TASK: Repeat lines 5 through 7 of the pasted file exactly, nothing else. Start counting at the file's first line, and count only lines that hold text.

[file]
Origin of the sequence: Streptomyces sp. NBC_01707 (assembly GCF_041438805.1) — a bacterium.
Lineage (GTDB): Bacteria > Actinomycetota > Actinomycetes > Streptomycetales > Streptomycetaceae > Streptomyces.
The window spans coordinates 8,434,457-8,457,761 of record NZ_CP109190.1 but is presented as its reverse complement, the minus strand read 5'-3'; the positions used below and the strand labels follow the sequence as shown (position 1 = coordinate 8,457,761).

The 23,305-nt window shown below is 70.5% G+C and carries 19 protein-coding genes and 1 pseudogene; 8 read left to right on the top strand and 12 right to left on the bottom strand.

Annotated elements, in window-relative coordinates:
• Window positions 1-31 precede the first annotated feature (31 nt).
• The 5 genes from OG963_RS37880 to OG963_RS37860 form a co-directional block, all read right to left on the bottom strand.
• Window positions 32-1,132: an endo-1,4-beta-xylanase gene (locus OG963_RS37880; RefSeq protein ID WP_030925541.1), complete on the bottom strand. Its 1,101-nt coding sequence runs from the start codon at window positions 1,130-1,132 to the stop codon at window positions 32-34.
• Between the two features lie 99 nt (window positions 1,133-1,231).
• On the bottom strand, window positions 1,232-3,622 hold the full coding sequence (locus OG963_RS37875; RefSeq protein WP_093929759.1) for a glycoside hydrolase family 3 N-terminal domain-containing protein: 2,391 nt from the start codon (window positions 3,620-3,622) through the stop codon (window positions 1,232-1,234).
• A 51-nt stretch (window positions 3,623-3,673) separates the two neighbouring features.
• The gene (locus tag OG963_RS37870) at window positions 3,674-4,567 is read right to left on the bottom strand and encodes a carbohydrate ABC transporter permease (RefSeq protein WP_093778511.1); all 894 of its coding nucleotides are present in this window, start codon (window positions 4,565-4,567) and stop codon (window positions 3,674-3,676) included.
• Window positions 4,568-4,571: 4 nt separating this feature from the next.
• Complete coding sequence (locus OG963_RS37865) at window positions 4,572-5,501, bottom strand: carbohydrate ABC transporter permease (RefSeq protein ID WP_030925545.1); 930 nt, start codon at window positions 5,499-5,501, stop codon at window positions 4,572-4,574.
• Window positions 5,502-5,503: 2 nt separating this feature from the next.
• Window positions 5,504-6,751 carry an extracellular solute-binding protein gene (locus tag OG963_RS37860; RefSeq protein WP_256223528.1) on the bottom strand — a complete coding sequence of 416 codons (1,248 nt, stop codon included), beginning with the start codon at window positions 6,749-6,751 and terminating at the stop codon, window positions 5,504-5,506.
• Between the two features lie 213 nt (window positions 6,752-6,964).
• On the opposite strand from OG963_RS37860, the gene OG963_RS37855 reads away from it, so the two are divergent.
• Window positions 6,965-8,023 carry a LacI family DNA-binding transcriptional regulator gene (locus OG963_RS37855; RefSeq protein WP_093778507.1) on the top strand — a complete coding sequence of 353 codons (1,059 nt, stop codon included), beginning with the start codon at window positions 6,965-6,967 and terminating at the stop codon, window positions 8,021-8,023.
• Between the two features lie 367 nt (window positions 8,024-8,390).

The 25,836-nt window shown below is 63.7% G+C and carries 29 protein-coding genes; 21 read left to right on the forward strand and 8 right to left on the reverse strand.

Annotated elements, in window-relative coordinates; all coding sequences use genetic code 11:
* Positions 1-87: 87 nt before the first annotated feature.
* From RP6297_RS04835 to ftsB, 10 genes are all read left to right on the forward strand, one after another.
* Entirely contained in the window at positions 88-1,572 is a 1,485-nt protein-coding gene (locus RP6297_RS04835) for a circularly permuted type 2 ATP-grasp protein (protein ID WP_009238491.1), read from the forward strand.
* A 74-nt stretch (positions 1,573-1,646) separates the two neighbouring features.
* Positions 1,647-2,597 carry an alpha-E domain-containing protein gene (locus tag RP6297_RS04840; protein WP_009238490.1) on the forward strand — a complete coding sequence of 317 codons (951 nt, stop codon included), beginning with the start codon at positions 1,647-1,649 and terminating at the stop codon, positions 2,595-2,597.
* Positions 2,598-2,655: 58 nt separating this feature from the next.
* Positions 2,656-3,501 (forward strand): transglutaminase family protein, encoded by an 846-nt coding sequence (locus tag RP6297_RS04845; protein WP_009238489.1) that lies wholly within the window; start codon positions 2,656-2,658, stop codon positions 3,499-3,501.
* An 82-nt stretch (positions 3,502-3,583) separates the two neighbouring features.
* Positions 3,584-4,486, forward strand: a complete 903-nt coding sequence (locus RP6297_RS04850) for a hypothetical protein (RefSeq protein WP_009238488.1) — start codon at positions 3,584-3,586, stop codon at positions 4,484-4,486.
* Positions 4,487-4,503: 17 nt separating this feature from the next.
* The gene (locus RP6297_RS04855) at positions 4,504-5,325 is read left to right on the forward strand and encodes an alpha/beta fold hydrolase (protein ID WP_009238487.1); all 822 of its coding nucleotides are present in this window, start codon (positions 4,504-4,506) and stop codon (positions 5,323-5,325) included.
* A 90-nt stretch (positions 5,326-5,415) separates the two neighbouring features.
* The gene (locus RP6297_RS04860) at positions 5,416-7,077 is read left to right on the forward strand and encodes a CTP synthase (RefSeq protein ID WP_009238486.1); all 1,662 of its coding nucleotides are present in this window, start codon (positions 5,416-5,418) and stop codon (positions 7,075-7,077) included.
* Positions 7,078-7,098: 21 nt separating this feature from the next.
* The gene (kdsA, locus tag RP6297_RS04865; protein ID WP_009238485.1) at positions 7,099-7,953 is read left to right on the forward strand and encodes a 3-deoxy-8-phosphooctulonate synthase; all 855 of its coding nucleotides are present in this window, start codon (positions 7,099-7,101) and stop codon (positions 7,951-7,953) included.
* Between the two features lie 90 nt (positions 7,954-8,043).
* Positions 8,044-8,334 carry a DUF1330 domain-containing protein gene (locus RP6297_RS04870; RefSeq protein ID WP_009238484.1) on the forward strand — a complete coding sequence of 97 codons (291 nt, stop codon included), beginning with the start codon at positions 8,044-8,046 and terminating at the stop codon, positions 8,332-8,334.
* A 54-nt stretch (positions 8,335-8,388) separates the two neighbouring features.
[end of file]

Annotated elements, in window-relative coordinates:
• Window positions 1-31 precede the first annotated feature (31 nt).
• The 5 genes from OG963_RS37880 to OG963_RS37860 form a co-directional block, all read right to left on the bottom strand.